As a regional structured products specialist, KBC Asset Management has always punched above its weight when it comes to innovation. Its quantitative and structuring expertise is second to none, and the Brussels-based outfit has never seemed to suffer from having a volatility and correlation book that must be much smaller than those of its larger international competitors.
The investment house has been at the front-end of fixed-income innovation over the last few years. One of its most successful issues ever, for instance, was its Maxisafe product, which was on the market during the course of 2003. Maxisafe was a bond with a swaption overlay designed to give protection on the downside. The payoff was linked to the middle part of the yield curve, around the eight to 14-year area, thus avoiding the short end where rates were lower.
The latest innovation also aims to give investors a decent yield in a low European interest rate environment, but this time KBC has gone as far as giving European investors overseas yield curve exposure. The Multisafe Interest Plus USD 1 is a 14-year product with a full capital guarantee, paying a coupon of 4.5% for the first and second years, and 5.5% for years three and four. In the following years, if the difference between the 10-year US-dollar swap rate and the two-year US-dollar swap rate is greater than or equal to 0, then the return is equal to the 10-year rate plus 1%, with a minimum of a 2% gain. If the difference is negative (the yield curve has inverted) then the gain is 2%.
The product is being sold throughout KBC's European distribution network. There have been three issues of the notes so far this year, representing sales of around EUR80 million. "We believe in dollar investments as a whole. The US currency delivers a much better rate of return at the moment than euros, and we also believe in the currency itself. It should appreciate," says KBC Asset Management's Arend Van Itterbeek, head of business development for Germany, one of the investment management company's key areas of distribution.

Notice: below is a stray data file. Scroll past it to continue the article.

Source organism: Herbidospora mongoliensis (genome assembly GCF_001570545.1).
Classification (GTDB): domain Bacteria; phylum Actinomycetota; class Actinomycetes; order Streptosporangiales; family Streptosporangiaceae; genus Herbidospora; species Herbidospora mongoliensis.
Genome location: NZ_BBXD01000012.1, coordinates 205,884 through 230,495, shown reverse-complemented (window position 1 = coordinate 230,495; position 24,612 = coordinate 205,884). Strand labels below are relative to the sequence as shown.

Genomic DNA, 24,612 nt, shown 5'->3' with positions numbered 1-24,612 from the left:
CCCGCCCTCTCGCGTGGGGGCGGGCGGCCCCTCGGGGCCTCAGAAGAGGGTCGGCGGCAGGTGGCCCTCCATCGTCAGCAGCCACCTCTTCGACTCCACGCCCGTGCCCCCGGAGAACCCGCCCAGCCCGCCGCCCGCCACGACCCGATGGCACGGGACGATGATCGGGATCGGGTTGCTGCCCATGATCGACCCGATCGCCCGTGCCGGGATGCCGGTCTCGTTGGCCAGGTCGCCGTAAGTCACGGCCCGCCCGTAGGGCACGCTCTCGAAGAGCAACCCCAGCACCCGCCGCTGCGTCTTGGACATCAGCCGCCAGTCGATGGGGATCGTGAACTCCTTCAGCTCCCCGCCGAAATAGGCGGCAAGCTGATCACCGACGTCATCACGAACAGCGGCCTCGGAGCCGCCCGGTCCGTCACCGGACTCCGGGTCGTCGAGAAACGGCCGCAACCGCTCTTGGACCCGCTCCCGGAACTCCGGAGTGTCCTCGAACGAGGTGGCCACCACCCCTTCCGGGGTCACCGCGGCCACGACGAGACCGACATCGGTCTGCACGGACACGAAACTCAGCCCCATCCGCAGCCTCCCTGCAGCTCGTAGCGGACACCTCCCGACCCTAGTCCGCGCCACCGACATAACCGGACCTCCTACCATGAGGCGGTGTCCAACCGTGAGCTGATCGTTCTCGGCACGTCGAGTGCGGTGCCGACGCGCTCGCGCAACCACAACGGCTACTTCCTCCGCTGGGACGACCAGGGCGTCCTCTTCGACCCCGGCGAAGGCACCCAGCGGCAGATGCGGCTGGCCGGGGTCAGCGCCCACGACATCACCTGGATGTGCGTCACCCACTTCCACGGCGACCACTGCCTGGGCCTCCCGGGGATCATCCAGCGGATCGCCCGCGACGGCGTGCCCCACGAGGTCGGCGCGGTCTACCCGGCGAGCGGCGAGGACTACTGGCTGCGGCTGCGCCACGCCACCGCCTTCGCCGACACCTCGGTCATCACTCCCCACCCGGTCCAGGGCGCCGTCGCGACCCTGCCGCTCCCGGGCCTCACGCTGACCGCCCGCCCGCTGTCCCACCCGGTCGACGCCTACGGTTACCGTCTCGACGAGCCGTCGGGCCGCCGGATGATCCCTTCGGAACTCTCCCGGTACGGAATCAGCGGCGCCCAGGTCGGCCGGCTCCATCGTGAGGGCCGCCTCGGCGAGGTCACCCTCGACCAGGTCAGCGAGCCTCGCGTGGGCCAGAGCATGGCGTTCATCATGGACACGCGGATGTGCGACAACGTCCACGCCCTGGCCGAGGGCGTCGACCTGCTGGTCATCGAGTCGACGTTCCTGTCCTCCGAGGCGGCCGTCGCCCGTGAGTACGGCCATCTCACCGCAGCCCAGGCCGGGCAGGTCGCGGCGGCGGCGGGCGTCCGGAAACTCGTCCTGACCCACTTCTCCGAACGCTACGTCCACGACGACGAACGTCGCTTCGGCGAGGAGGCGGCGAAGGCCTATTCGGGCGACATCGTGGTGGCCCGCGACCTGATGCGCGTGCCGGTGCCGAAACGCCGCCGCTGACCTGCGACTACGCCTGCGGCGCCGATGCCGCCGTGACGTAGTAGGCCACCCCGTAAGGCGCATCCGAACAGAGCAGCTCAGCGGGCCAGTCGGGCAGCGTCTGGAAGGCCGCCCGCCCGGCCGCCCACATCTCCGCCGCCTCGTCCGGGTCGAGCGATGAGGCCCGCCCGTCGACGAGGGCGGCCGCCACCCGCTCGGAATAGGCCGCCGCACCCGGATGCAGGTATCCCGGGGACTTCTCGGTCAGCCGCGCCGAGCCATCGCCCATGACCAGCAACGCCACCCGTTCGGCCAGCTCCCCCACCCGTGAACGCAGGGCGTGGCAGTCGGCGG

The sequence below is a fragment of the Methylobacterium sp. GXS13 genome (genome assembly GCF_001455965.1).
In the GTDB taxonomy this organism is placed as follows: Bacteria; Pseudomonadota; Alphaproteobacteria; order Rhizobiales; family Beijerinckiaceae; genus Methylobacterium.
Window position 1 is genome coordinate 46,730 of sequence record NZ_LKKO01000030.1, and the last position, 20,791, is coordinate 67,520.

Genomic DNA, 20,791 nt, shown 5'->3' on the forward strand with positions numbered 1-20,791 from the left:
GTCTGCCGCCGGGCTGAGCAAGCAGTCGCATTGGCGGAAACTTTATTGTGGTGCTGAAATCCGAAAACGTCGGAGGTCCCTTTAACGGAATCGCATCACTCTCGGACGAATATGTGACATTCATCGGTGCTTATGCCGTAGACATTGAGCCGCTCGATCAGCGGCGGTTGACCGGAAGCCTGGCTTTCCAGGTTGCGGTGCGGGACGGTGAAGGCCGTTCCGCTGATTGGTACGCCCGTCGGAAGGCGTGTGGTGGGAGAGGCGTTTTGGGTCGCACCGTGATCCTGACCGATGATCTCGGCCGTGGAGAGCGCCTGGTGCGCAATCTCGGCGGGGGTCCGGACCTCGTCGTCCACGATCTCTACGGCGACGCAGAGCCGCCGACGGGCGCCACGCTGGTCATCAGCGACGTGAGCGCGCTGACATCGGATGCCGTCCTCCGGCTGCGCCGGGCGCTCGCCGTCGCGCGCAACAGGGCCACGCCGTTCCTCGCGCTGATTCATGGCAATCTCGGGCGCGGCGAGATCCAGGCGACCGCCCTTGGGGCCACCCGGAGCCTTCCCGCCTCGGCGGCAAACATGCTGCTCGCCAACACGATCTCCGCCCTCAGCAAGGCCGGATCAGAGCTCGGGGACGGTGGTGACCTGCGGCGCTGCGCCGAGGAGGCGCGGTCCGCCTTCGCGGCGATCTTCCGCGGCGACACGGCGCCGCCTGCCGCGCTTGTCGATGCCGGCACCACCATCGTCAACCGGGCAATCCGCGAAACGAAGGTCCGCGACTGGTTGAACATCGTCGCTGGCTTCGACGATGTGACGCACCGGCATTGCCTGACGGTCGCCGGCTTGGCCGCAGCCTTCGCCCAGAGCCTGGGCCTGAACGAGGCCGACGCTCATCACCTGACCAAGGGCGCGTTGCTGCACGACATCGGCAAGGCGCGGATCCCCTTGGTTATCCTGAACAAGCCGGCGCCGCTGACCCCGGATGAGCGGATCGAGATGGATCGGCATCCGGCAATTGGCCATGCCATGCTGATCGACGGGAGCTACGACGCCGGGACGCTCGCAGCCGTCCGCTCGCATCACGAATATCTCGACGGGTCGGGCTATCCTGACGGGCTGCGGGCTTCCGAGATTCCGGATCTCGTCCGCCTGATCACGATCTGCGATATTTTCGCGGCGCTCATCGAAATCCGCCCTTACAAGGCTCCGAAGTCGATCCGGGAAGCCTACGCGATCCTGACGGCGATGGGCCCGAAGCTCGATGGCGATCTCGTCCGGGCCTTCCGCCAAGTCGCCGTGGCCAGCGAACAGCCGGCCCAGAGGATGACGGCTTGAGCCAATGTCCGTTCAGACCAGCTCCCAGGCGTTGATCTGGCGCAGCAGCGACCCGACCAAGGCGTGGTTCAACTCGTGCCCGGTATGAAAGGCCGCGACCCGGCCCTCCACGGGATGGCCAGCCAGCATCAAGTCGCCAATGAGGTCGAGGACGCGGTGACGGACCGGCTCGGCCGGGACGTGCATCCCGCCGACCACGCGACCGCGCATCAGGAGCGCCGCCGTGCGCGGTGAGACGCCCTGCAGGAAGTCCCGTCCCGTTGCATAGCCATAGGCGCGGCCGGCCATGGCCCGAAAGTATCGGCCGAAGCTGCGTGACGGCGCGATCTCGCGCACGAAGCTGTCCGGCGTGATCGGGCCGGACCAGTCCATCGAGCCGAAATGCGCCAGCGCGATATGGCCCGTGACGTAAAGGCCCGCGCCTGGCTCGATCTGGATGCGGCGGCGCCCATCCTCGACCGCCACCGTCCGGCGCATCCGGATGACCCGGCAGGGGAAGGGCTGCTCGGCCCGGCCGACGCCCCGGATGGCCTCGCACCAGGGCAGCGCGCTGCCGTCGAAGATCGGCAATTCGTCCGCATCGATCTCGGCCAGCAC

A major issue for investors and other financial market operators in the US at the moment is whether or not the yield curve there will invert, with the yield at the long end ending up lower than that at the short end. The Multisafe product pays a superior return if this does not happen, so it lets European investors take a view that the hype will not turn into reality. "We pick up the technical advantages of the forward market. Because of the cheapness of the option we can price in those high first coupons," says Van Itterbeek. "We believe the economic reality could be quite different to how the market is pricing it, so we can pick up the technical advantages of that while we support the client in debating whether the market is actually right in this."
From a technical - not to mention sales - standpoint then, the product is a winner. Not only does it give euro investors dollar returns, it also gives them high front-end payments and the possibility of an exceptional return of the US yield curve returns to its historical norm.
But what about that 14-year maturity and the associated duration risk? Van Itterbeek says that is not a problem.
KBC Asset Management's ability to innovate kicks in once more: "We hedge the duration risk inherent to the capital guarantee through a swaption overlay," he says, "which means we are protecting the secondary net asset value of the underlying zero-coupon bond while safeguarding the upside in case of decreasing interest rates."
WHY KBC ASSET MANAGEMENT WON
KBC Asset Management's quantitative and structuring expertise is second-to-none. A major issue for investors and other financial market operators in the US at the moment is whether or not the yield curve there will invert, with the yield at the long end ending up lower than that at the short end. KBC's Multisafe product pays a superior return if this does not happen, so it lets European investors take a view that the hype will not turn into reality.
The week on Risk.net, December 2–8, 2017Receive this by email